Sustainable development - From by-product synergy to capital stock turnover

Sustainable development in the mining and metallurgical industrial sectors can be implemented by two distinct groups: the managers and operators of existing facilities, working with industrial processes and systems that have been operating for many years, in some cases, several decades; and those who are engineering and building new facilities or upgrades of existing plants. The focus of this paper is to look at approaches and tools available to bring sustainable development thinking and action to these two distinct areas. The paper will discuss the concept of working with existing facilities and processes to minimize waste and maximize product from a regional raw material/resource consumption perspective using by-product synergy. The BPS concept has been carried out in Texas (e.g., TXI-Chaparral’s STAR), in Calgary, Alberta, with Suncor assistance, in Montreal, Quebec, with Noranda as project leader, and currently in Ontario with Dofasco as industry champion. Successful outcomes are presented. The paper will also discuss a new approach to designing greenfield facilities or upgrades to existing plants using a sustainable development review process. Undertaking the review early in every project can institutionalize the concept of discussing and implementing waste elimination, design for environment, eco-efficiency, risk minimization and community awareness and involvement in the future capital stock. The review process has been developed as an excellent tool for measuring and reporting on a corporation’s sustainable development progress. Examples of how this approach has been adopted in the mining and metallurgical industry, and the resultant outcomes are given.
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Summary: A modular gold processing unit (MGPU) was designed, installed and operated over an eight-month period by RSW-Béroma at the Granada mine located near Rouyn-Noranda, Quebec. A description of the project geology, plant set up, as well as exploitation results, including productivity and profitability curves, are given for a small-scale mining operation in comparison with larger ones.
Publication: CIM Bulletin
Author(s): L. Cabot, P. Trudel, É. Cabot
Issue: 1072
Volume: 96
Year: 2003
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Summary: Process descriptions are provided for the following ten plants that treat high-magnesia lateritic nickel ores (saprolite) by pyrometallurgical means: PT Aneka Tambang; Cerro Matoso S.A.; Falconbridge Dominicana C. por A.; Hyuga Smelting Company Ltd.; Larco (Societé Minière & Métallurgique de Larymna); Loma de Niquel; Le Nickel, SLN-Eramet; Nippon Yakin Kogyo Company Ltd.; Pacific Metals Company Ltd.; and PT Inco Indonesia. Flowsheets, equipment information, chemistry and production data have...
Publication: CIM Bulletin
Author(s): R.A. Bergman
Issue: 1072
Volume: 96
Year: 2003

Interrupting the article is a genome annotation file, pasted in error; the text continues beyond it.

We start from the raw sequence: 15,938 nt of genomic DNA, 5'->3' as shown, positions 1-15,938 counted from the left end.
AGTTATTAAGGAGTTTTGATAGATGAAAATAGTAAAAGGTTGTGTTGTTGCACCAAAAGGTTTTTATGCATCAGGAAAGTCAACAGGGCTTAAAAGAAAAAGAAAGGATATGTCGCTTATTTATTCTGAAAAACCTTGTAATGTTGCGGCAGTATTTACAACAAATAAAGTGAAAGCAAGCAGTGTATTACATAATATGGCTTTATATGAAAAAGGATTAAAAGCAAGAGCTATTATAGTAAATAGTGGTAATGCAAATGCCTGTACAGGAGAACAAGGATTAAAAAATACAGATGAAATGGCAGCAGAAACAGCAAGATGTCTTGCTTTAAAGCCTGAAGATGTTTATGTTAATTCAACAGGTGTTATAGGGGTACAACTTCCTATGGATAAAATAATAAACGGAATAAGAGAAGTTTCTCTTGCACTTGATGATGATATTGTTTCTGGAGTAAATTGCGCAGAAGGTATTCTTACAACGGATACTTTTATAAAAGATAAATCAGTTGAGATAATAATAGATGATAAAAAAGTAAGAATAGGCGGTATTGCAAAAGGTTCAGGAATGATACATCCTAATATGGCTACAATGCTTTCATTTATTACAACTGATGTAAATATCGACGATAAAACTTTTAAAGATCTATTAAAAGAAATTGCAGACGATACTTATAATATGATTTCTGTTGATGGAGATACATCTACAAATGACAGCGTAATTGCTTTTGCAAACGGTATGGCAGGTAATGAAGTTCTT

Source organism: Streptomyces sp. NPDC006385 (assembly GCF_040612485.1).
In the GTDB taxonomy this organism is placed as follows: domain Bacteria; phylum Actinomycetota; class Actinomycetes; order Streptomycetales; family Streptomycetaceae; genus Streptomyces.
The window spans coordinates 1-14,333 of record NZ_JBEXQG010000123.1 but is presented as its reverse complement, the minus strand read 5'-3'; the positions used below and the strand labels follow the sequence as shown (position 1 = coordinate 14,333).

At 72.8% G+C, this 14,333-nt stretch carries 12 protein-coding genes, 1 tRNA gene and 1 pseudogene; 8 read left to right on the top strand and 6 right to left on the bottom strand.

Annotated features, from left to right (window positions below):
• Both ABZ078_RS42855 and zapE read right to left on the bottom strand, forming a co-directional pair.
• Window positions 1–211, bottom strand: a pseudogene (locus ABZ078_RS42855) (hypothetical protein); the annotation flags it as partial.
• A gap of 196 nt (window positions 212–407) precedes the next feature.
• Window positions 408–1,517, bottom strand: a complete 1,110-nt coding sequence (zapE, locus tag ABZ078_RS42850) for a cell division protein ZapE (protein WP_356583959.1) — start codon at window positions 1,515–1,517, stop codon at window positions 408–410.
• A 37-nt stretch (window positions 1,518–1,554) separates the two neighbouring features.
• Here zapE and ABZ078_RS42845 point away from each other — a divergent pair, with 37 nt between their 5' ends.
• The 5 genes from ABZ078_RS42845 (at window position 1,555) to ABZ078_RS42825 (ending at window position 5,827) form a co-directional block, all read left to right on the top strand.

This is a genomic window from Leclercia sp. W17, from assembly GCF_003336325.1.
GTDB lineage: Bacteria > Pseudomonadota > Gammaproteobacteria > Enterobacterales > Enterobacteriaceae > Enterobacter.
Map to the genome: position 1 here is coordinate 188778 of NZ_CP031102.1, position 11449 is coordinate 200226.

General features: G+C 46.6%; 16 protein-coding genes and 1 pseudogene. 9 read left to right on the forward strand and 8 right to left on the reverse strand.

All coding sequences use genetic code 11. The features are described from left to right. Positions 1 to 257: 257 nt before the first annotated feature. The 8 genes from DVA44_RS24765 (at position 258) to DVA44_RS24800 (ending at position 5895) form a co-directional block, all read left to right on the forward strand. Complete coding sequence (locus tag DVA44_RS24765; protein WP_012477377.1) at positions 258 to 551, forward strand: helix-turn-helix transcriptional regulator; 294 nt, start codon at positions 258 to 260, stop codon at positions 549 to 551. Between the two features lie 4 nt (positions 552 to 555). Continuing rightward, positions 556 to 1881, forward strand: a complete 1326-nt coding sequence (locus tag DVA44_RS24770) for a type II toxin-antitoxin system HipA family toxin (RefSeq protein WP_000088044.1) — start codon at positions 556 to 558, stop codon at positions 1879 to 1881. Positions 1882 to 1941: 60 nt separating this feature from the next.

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Summary: The application of biologically assisted methods for metal extraction in the mining industry has a long history, but development of modern techniques has been relatively slow. There is, however, a resurgence of interest in the industry with the recent development of methods to successfully treat base metals concentrates. Two major pilot plant programs for treatment of chalcopyrite concentrates have been initiated in the past year and results from one are beginning to be released. This paper...
Publication: CIM Bulletin
Author(s): A.R. Marchbank, E. Kirby, F.F. Roberto
Issue: 1072
Volume: 96
Year: 2003
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Summary: Competitive pressures dictate that the mining industry moves to larger mobile underground haulage equipment with more advanced equipment mechanization, higher levels of autonomous operation of machines, and longer periods between access by maintenance personnel. Since such new machines will of necessity be more complex than existing designs, machine reliability has become a key issue in progressing toward advanced mobile underground haulage equipment. Reliability and maintainability models of...
Publication: CIM Bulletin
Author(s): R.A. Hall, L.K. Daneshmend
Issue: 1072
Volume: 96
Year: 2003
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Summary: This paper reviews the Falconbridge-SMRQ’s Raglan project in northern Quebec and the process that was used in developing its current long-term mine plan. Challenges were many and not only limited to the longevity of the project, numerous ore deposits (both underground and open pit), and a 40 km property strike length. As a result of its remote northern location, other factors such as progressive reclamation, leachable mine waste, water treatment, and waste management were also part of the...
Publication: CIM Bulletin
Author(s): L.W.T. Weitzel
Issue: 1072
Volume: 96
Year: 2003
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